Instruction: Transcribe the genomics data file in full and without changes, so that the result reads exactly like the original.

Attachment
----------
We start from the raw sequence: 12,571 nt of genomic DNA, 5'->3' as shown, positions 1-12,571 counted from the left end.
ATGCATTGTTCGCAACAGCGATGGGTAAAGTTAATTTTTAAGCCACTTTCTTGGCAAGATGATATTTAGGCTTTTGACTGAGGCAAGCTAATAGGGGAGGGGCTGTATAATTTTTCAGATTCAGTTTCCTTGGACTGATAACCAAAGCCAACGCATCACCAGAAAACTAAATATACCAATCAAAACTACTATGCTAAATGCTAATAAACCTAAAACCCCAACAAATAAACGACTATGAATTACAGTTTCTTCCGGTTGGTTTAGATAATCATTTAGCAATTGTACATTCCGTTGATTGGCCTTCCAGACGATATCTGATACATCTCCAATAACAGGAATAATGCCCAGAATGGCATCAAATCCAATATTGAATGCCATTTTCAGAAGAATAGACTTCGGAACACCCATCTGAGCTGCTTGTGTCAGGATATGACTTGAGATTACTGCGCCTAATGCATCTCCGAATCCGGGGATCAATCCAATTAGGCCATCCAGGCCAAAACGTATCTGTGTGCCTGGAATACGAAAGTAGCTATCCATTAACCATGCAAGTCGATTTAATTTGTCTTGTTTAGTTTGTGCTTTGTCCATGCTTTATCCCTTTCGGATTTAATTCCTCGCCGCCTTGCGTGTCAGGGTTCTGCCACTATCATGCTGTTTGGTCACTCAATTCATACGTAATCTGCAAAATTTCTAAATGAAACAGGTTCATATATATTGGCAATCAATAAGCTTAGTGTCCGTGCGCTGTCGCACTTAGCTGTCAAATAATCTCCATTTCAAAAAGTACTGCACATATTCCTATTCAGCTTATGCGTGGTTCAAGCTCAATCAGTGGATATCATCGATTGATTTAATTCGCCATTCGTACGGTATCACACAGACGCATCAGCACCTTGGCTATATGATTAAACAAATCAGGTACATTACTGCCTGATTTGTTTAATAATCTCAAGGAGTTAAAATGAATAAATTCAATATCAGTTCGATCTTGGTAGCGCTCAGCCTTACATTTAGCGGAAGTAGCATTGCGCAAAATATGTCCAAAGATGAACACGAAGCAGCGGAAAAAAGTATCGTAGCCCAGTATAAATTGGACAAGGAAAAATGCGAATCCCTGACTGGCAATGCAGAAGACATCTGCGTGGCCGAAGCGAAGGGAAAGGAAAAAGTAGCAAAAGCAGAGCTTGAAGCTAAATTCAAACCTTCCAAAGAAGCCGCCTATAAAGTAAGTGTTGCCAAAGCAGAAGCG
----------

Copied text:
We start from the raw sequence: 12,571 nt of genomic DNA, 5'->3' as shown, positions 1-12,571 counted from the left end.
ATGCATTGTTCGCAACAGCGATGGGTAAAGTTAATTTTTAAGCCACTTTCTTGGCAAGATGATATTTAGGCTTTTGACTGAGGCAAGCTAATAGGGGAGGGGCTGTATAATTTTTCAGATTCAGTTTCCTTGGACTGATAACCAAAGCCAACGCATCACCAGAAAACTAAATATACCAATCAAAACTACTATGCTAAATGCTAATAAACCTAAAACCCCAACAAATAAACGACTATGAATTACAGTTTCTTCCGGTTGGTTTAGATAATCATTTAGCAATTGTACATTCCGTTGATTGGCCTTCCAGACGATATCTGATACATCTCCAATAACAGGAATAATGCCCAGAATGGCATCAAATCCAATATTGAATGCCATTTTCAGAAGAATAGACTTCGGAACACCCATCTGAGCTGCTTGTGTCAGGATATGACTTGAGATTACTGCGCCTAATGCATCTCCGAATCCGGGGATCAATCCAATTAGGCCATCCAGGCCAAAACGTATCTGTGTGCCTGGAATACGAAAGTAGCTATCCATTAACCATGCAAGTCGATTTAATTTGTCTTGTTTAGTTTGTGCTTTGTCCATGCTTTATCCCTTTCGGATTTAATTCCTCGCCGCCTTGCGTGTCAGGGTTCTGCCACTATCATGCTGTTTGGTCACTCAATTCATACGTAATCTGCAAAATTTCTAAATGAAACAGGTTCATATATATTGGCAATCAATAAGCTTAGTGTCCGTGCGCTGTCGCACTTAGCTGTCAAATAATCTCCATTTCAAAAAGTACTGCACATATTCCTATTCAGCTTATGCGTGGTTCAAGCTCAATCAGTGGATATCATCGATTGATTTAATTCGCCATTCGTACGGTATCACACAGACGCATCAGCACCTTGGCTATATGATTAAACAAATCAGGTACATTACTGCCTGATTTGTTTAATAATCTCAAGGAGTTAAAATGAATAAATTCAATATCAGTTCGATCTTGGTAGCGCTCAGCCTTACATTTAGCGGAAGTAGCATTGCGCAAAATATGTCCAAAGATGAACACGAAGCAGCGGAAAAAAGTATCGTAGCCCAGTATAAATTGGACAAGGAAAAATGCGAATCCCTGACTGGCAATGCAGAAGACATCTGCGTGGCCGAAGCGAAGGGAAAGGAAAAAGTAGCAAAAGCAGAGCTTGAAGCTAAATTCAAACCTTCCAAAGAAGCCGCCTATAAAGTAAGTGTTGCCAAAGCAGAAGCG